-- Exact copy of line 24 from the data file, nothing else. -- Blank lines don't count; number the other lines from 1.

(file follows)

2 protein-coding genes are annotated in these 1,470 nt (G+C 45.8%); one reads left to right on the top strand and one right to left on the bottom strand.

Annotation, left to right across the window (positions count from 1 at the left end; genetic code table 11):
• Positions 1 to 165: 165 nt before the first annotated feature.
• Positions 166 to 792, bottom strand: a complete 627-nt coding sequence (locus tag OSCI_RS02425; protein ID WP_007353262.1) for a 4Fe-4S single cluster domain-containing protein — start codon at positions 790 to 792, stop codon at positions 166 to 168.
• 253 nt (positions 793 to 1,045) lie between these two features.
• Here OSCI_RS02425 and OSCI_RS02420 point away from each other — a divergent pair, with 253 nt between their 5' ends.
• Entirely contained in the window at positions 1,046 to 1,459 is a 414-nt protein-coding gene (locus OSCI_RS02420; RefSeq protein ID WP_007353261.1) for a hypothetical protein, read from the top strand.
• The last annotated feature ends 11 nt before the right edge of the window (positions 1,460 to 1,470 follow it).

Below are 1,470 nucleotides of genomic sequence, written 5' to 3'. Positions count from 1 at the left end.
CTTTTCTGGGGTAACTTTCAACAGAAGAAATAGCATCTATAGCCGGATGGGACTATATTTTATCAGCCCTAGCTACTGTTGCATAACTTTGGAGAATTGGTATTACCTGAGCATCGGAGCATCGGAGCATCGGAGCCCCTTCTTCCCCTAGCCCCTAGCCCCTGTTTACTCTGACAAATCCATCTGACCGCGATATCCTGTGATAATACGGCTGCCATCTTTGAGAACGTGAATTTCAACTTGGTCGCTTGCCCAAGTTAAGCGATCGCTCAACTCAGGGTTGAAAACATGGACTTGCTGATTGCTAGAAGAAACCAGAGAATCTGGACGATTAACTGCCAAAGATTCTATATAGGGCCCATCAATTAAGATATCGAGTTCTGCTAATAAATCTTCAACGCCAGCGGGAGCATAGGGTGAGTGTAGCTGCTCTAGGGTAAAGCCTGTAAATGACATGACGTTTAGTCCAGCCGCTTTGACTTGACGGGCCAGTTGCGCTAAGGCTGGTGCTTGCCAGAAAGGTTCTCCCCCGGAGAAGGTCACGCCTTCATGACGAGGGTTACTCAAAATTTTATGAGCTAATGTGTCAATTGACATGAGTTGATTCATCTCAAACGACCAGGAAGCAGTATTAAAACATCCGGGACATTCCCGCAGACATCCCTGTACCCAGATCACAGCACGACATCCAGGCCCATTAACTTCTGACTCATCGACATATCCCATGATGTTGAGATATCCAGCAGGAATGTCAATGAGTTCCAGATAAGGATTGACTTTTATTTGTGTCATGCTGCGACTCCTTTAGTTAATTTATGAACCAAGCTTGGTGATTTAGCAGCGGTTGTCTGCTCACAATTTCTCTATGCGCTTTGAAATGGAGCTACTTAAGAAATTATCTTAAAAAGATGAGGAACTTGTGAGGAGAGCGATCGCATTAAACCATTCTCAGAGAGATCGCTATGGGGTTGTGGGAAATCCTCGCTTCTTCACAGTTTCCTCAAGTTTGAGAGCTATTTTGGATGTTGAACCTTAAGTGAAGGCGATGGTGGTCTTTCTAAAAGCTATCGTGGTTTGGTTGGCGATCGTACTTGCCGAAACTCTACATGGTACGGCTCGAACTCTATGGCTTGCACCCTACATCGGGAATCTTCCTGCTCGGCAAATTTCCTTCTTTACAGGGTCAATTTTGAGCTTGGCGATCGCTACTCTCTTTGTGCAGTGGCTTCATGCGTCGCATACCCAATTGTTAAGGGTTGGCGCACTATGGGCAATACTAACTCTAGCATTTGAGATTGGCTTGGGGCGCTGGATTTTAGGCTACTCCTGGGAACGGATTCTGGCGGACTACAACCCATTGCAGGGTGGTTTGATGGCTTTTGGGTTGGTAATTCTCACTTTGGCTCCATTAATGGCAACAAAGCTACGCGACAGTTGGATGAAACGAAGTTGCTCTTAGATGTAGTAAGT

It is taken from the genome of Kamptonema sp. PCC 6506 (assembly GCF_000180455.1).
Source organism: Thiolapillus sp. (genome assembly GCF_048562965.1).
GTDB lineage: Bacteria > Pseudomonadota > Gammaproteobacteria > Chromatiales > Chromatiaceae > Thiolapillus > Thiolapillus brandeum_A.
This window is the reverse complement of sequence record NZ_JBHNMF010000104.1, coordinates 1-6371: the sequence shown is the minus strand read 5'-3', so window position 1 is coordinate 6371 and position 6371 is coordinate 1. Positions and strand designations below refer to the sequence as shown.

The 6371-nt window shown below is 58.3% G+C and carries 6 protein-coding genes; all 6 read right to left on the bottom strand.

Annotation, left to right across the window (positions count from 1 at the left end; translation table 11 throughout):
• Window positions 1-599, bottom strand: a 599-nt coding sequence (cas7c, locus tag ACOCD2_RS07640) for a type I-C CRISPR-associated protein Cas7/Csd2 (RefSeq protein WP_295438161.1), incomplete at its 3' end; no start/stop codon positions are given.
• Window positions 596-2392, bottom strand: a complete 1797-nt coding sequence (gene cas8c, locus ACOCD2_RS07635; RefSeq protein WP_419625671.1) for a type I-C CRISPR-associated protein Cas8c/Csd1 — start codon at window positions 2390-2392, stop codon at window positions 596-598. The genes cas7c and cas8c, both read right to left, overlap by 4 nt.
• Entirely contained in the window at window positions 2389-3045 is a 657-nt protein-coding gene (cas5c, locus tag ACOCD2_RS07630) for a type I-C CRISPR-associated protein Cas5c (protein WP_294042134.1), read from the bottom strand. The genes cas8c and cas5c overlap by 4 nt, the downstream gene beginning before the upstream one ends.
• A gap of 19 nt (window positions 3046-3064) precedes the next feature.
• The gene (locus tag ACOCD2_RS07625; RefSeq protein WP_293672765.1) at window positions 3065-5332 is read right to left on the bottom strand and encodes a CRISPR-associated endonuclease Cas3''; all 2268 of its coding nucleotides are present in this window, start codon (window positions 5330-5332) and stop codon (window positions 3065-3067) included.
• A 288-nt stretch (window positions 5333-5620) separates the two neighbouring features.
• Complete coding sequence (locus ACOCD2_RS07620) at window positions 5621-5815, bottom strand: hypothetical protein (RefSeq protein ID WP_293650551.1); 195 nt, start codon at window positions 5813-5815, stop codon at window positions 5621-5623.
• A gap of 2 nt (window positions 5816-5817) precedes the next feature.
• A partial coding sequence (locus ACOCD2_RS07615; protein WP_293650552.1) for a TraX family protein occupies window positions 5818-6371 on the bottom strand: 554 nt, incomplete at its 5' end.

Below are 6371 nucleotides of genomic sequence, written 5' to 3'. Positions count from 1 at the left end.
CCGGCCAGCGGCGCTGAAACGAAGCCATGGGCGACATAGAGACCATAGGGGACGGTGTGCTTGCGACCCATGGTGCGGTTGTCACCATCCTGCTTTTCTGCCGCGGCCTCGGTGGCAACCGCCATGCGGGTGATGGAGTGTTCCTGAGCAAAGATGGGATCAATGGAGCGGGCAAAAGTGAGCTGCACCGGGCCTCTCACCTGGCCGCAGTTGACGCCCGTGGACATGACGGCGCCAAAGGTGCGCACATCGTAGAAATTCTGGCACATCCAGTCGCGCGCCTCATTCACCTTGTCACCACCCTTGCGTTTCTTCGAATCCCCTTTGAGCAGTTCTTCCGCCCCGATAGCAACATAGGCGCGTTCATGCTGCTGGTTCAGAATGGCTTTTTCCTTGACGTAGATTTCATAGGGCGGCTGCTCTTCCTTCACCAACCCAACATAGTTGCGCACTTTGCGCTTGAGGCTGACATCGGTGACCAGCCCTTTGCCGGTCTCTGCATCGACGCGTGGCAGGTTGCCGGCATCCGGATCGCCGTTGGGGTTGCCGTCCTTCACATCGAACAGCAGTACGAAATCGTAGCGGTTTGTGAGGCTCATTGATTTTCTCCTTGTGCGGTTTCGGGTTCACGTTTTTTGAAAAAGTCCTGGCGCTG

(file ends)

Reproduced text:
• A gap of 2 nt (window positions 5816-5817) precedes the next feature.